Tuesday, May 15, 2012

West of Humboldt Park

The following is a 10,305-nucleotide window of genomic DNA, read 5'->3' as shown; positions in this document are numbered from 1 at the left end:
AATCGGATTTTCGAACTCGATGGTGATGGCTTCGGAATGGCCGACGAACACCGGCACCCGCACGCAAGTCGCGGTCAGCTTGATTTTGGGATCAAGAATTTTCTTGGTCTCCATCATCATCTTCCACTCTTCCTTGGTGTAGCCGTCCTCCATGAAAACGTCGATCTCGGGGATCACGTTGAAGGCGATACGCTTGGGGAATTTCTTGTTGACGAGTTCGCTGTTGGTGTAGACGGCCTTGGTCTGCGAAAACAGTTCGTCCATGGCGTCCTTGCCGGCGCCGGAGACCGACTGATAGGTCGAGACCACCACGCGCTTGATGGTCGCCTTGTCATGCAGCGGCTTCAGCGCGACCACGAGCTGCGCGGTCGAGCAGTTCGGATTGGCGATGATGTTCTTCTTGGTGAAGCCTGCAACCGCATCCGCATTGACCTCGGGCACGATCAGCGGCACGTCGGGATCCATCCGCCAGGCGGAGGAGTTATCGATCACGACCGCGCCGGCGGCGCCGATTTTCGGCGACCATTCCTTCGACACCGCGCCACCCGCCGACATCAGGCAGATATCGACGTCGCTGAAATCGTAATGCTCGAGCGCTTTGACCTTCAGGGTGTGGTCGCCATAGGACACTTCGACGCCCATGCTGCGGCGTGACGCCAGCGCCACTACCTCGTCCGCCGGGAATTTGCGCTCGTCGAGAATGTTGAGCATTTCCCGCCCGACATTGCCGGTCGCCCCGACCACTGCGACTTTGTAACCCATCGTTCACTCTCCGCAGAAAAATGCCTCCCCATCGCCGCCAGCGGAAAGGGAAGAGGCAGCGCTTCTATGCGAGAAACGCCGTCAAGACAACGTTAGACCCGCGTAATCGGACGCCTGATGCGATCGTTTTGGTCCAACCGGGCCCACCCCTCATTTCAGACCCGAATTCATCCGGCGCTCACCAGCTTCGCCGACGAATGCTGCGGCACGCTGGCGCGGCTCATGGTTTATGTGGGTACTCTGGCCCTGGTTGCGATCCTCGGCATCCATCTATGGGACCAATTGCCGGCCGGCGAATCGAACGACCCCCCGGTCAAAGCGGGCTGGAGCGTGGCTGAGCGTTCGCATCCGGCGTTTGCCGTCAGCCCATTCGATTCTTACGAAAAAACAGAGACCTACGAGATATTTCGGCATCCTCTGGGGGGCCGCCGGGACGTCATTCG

I never heard anyone who lived in West Humboldt Park actually say they lived in West Humboldt Park, never. It has to be something created by the real estate industry, or created by some community organization in an effort to describe their location, something to the effect of, "We serve an area west of Humboldt Park, south of Augusta, north of Chicago Avenue, and east of Pulaski." Somehow the name morphed into West Humboldt Park and that name got appropriated, and today that is what the area is called on the southwest border of the actual community of Humboldt Park, mostly to non-profits, City and Federal agencies, the media, and those not from the area. If you actually asked a resident, like some teenager hanging out on Chicago Avenue, what neighborhood he lives in, he may say, "I'm from Harding and Iowa" or some other cross street. It is just interesting, this fetish for neighborhood naming; the need to name a space, not only that, it's interesting to try and backtrack the history of neighborhood identity. Attaching a name to a space has all kinds of sociological, political, and economic meanings and implications. In the past the area was named for, among other things, the farmer that owned the land, then maybe the parish, then the cross streets, then maybe the gang territory, then maybe to sell houses, then maybe to organize a community, then maybe to give context to a crime on the evening news. As my church moves deeper west of Humboldt Park, the actual park, will the area around the church, which just bears the names of the cross streets, or unofficial names such as Grand City or Cameron City, the names given to the area by the gang bangers that inhabit the space; will the area be defined anew by us? And what sociological, political, economic, and moral implications will our definition of the space leave on the area we are being called to serve?

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